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27
votes
9answers
8k views

When should std::nothrow be used?

What is the ideal usage of std::nothrow?
11
votes
2answers
630 views

How to combine std::make_shared and new(std::nothrow)

C++'s new has an option to return a null pointer instead of throwing a bad_alloc exception when an allocation failed. Foo * pf = new(std::nothrow) Foo(1, 2, 3); (Yes, I understand this only ...
6
votes
3answers
2k views

Operator new with nothrow option still throws exception

There is such code: #include <iostream> int main(){ for(;;){ int* ptr = new (std::nothrow) int; if(ptr == 0){ std::cout << 0 << std::endl; ...
4
votes
4answers
533 views

Placement new and exceptions

The "placement new" operator is declared as such: void* operator new (std::size_t size, void* ptr) noexcept; But while it doesn't involve any actual allocation so bad allocation exceptions are ...
3
votes
3answers
1k views

Is std::string's default constructor no-throw?

Can std::string s; throw under any circumstances? Is this regulated by the standard (interested in C++03, in case there are differences)?
3
votes
2answers
75 views

C++ Memory allocation with operator new: What are the methods of detecting and processing allocation errors?

In previous programs I have used the following code to check for memory allocation failures, usually without thinking about alternatives: int* p_int = new int[10]; if(!p_int) { // We failed, so ...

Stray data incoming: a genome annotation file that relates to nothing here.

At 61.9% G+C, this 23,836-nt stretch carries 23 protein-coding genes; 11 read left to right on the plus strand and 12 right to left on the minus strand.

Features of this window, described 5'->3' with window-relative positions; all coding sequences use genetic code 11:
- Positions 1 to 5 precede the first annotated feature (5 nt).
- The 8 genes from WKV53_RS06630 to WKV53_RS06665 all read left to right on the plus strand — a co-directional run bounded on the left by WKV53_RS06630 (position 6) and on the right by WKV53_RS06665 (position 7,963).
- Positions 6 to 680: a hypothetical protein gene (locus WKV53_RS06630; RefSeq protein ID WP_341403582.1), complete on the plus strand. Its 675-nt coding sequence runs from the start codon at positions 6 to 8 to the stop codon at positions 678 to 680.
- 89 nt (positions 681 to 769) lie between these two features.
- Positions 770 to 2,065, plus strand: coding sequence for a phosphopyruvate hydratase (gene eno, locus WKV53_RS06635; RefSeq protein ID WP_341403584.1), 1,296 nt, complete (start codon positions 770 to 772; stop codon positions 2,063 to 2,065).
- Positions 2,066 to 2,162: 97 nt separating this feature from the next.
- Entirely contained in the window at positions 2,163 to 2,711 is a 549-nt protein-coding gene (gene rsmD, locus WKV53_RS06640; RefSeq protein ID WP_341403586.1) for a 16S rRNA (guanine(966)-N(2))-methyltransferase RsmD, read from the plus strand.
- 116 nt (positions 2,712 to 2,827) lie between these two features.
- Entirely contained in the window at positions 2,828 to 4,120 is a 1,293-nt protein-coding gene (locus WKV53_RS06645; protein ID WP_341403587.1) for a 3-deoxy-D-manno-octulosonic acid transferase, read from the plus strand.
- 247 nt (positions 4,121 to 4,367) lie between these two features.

3
votes
2answers
583 views

How to fail a constructor with new(std::nothrow)?

Consider the following code: #include <new> #include <malloc.h> #include <stdio.h> void * operator new(size_t size) { void *res; if (size == 1) { res = NULL; } ...
2
votes
1answer
144 views

How to specify nothrow exception specifier for destructor?

I am trying to specify that a function is nothrow whenever the destructor of Foo doesn't throw. I can do this by using the type trait std::is_nothrow_destructible<>. How can I do this directly? ...
2
votes
1answer
122 views

what to do upon failure of memory allocation new (nothrow) in c++ on linux

under no-exception context, I have seen several posts saying Thing* t = new(std::nothrow) Thing; // returns NULL on failure if (!t) { // allocation failure } e.g. How to check memory allocation ...
1
vote
1answer
55 views

operator++() nothrow does not compile

Why can't I make operator++() nothrow? This could be one of the few advantages of using the postfix ++ operator (over the prefix ++ operator). For example, this code does not compile class Number { ...
1
vote
2answers
1k views

What is the use of std::nothrow and std::new_handler in standard header file <new>

I came across a small standard header file <new>. I have probably not seen its direct use before. Here is the g++ version for those who are interested. Below part is of my interest: struct ...
1
vote
1answer
116 views

Preferred Way of Building Strings in D

What is the preferred way of constructing strings with regards to the function attributes @safe, pure and nothrow and compile-time and run-time performance of the parenting function? Should we either ...
0
votes
3answers
317 views

C++ : What shall it be returned when out of memory?

When I code as below, it'll return 'null' and no exception occured. Char* pStr = new(std::nothrow)Char(10); What about not using 'nothrow' argument on new operator? Does it also returns 'null'? If ...
-1
votes
1answer
201 views

(std::no throw) crashes when allocation fails

I have a custom memory allocator written something like void* Object::operator new(std::size_t size, const std::nothrow_t& nothrow_value) { void *p = Allocator->malloc(size); return p; } ...